Should Pornography Be Banned? – by Aparajita

Should Pornography Be Banned?


The Author is Aparajita Jha, a penultimate year student of National Law University and Judicial Academy, Assam.




The exact definition of pornography is described by the concise oxford dictionary as the explicit description or exhibition of sexual activity in literature, films, etc., intended to stimulate erotic rather than aesthetic feelings. Pornography is thus assumed to be different from the other sexually explicit material, which are not intended to be sexually arousing in any sense like the general medical texts. Thus, the general terminology of pornography refers to any sexually explicit material.[1]


Pornography can be of many types, hardcore, softcore, or child pornography. It can be both legal as well as illegal. While softcore pornography involves sexually explicit depictions of adults who are not engaged in any sexual acts or displaying genitals on the public platform in an inappropriate manner, on the other hand, hardcore pornography explains sexual acts, whether actual or simulated in a lascivious depiction of genitals or pubic areas.[2] While child pornography involves these depictions of sexual activities with the involvement of a child. Pornography can have many other definitions from several other perspectives based on the understanding of various thinkers.


Reasons why a ban on pornography can be questioned


Coming to the question of why pornography needs to be defended? Firstly, it needs to be clear as to what is the explanation of pornography. Pornography can basically be understood as an instance of expression, be it written or spoken, more or less like an instance of speech. Therefore, the primary defense to protect freedom of speech and expression is implicitly meant to defend the freedom to produce and consume pornography. Thus, anyone supporting the ban on pornography is supporting the suppression of freedom of speech or expression.


There are three major reasons as to why one’s freedom of speech and expression needs to be protected, which might be classified into ethical, instrumental, and pragmatic. The very first reason to protect one’s right to freedom and expression is that it is important in principle as these are considered to be an essential criterion of one’s personal development and human flourishing. These are fundamental to human rights.


The second reason that follows in defense of protection of the right to freedom of speech and expression is that they are beneficial to humans in general as they provide a means through which the humans discover the truth and better ways of life.


Thirdly, this right needs to be protected as one who would deny freedom of expression is committed to the creation of the machinery of censorship and suppression. This machinery can be considered a loose cannon, once used, it can be used by one’s opponent as well. So, even if it is currently being used to suppress speech or expression that one does not like, there is no assurance that it will not later be used to suppress things that one likes.[3]


Constitutional Defense of Pornography


Pornography is majorly viewed as an immoral and obscene force that instigates gender inequality. Moreover, it is also considered to be unconstitutional under the amendments of the constitution of the United States as the first amendment of the constitution does not protect it and also violates the equality principle of the fourteenth amendment.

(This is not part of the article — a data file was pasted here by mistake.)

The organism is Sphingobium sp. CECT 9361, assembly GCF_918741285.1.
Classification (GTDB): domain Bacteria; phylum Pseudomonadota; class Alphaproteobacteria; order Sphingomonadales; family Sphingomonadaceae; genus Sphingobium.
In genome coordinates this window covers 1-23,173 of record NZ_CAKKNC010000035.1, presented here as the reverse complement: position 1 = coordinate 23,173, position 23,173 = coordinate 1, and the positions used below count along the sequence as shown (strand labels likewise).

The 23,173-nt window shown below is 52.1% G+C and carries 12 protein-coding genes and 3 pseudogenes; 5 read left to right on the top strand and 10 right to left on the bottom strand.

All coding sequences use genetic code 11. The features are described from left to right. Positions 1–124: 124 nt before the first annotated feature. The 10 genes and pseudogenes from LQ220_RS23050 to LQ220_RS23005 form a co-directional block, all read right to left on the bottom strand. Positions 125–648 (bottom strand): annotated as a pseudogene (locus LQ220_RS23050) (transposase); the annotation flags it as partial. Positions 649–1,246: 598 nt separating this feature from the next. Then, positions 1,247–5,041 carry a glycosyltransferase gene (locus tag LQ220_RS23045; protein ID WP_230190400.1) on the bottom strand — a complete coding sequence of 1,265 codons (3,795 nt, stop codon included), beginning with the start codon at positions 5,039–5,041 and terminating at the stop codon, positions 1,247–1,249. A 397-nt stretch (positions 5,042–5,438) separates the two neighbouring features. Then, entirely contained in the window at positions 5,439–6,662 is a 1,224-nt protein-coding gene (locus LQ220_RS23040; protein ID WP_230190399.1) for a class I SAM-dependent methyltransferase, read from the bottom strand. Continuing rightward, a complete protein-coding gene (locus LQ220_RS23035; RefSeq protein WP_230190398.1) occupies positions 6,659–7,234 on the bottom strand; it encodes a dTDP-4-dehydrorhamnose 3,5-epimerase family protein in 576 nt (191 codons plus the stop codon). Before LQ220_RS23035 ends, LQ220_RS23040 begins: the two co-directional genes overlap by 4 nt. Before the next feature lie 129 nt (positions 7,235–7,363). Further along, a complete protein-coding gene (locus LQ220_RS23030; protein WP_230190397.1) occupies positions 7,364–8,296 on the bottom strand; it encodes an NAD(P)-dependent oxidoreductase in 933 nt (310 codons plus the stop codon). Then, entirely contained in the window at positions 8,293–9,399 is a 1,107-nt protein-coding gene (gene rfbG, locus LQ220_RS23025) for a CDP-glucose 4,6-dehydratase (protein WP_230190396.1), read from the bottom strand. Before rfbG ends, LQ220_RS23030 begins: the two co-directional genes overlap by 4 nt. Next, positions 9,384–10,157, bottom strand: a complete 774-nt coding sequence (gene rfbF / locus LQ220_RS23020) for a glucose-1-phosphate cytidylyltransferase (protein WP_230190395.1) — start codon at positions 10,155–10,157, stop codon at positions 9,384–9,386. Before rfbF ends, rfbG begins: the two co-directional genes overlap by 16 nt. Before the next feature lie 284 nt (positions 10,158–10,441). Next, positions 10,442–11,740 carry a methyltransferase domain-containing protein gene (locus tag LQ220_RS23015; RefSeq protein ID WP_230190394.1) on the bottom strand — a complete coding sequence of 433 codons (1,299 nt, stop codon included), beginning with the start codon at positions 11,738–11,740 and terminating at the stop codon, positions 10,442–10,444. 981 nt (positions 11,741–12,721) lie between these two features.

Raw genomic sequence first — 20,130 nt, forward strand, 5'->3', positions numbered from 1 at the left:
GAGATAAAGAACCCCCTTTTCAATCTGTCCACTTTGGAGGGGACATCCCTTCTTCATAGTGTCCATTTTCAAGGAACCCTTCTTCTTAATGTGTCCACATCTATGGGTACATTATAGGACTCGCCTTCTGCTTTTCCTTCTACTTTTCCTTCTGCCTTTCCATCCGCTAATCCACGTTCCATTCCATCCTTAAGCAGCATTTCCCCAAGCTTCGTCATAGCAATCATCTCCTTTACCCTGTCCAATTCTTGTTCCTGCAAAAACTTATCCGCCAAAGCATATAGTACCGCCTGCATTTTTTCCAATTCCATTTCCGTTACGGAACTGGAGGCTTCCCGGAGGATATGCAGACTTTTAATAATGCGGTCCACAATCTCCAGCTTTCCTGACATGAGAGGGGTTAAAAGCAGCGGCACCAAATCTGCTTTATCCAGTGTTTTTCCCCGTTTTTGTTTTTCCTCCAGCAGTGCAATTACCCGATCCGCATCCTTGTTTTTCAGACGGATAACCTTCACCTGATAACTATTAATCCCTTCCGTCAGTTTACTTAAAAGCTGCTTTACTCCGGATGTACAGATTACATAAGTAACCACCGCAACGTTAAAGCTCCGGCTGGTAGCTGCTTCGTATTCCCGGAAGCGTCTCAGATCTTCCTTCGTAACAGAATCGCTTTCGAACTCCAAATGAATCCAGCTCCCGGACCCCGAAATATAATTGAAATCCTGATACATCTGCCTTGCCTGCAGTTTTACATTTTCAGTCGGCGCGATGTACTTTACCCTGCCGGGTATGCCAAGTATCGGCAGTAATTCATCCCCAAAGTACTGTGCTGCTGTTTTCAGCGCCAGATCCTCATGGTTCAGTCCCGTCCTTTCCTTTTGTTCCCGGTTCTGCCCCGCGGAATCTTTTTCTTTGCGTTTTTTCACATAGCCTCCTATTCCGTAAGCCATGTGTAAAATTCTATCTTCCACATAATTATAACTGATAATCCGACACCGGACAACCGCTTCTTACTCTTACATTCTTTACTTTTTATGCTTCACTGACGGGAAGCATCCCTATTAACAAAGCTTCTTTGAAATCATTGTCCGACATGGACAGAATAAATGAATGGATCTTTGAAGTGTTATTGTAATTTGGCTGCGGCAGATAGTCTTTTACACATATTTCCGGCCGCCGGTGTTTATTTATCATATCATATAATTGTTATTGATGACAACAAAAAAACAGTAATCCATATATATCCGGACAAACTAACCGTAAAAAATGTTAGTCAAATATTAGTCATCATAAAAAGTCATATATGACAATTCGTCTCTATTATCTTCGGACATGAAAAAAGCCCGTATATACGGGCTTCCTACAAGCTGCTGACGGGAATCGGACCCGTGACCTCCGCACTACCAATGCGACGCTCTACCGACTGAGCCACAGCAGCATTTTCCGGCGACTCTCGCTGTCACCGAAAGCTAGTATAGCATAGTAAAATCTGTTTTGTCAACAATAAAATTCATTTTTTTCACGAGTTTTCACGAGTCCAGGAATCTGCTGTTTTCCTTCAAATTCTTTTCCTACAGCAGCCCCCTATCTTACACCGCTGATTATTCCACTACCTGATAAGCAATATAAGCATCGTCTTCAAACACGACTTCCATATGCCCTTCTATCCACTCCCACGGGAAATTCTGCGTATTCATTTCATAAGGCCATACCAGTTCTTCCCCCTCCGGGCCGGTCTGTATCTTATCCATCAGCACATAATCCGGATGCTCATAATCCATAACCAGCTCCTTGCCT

This is all against pornography because of the reasons that in the case of Roth v United States (1957) [4], the Supreme Court of United States held that the propagation of pornography harms the state’s ability to maintain morality and order and is not protected by the first amendment of the United States’ constitution. Following this argument line, feminist Catherine MacKinnon offered a bit different yet similar perspective on the concept of how immoral pornography is, arguing that it encourages violent sexual behavior and is predicated on inequality between the sexes.[5] MacKinnon’s appeal to make this her case is to the fourteenth amendment of the United States’ constitution.[6] The fourteenth amendment reads as follows:


“No State shall make or enforce any law which shall abridge the privileges or immunities of citizens of the United States; nor shall any State deprive any person of life, liberty, or property, without due process of law; nor deny to any person within its jurisdiction the equal protection of the laws.” [7]


MacKinnon argues that men develop a false and debased conception of women when they see pornographic images. Also, she believed that pornography engenders the belief that women are primarily sexual entities that need to be succumbed to the desire of a man. MacKinnon also argued that pornography is dehumanizing as it subordinates women and encourages perverted fantasies that involve molestation, rape, torture, murder, etc.[8] Thus, it is said that pornography is not only unprotected by the first amendment, but it is also illegal in that sense that it violates the equal protection clause by discriminating against women in social spaces.[9]


Because of these assertions and constitutional defenses, it has been assumed that banning pornography can be justified. Still, these same assertions can be refuted by the following arguments which have their own set of constitutional defenses and philosophical justifications.[10]


MacKinnon’s Philosopher Ronald Dworkin has outrightly challenged MacKinnon’s argument establishing the primacy of the fourteenth amendment over the first one in the case of pornography. As a counter-argument to MacKinnon’s point of banning pornography, Dworkin highlights the difference between speech codes and potential pornography codes.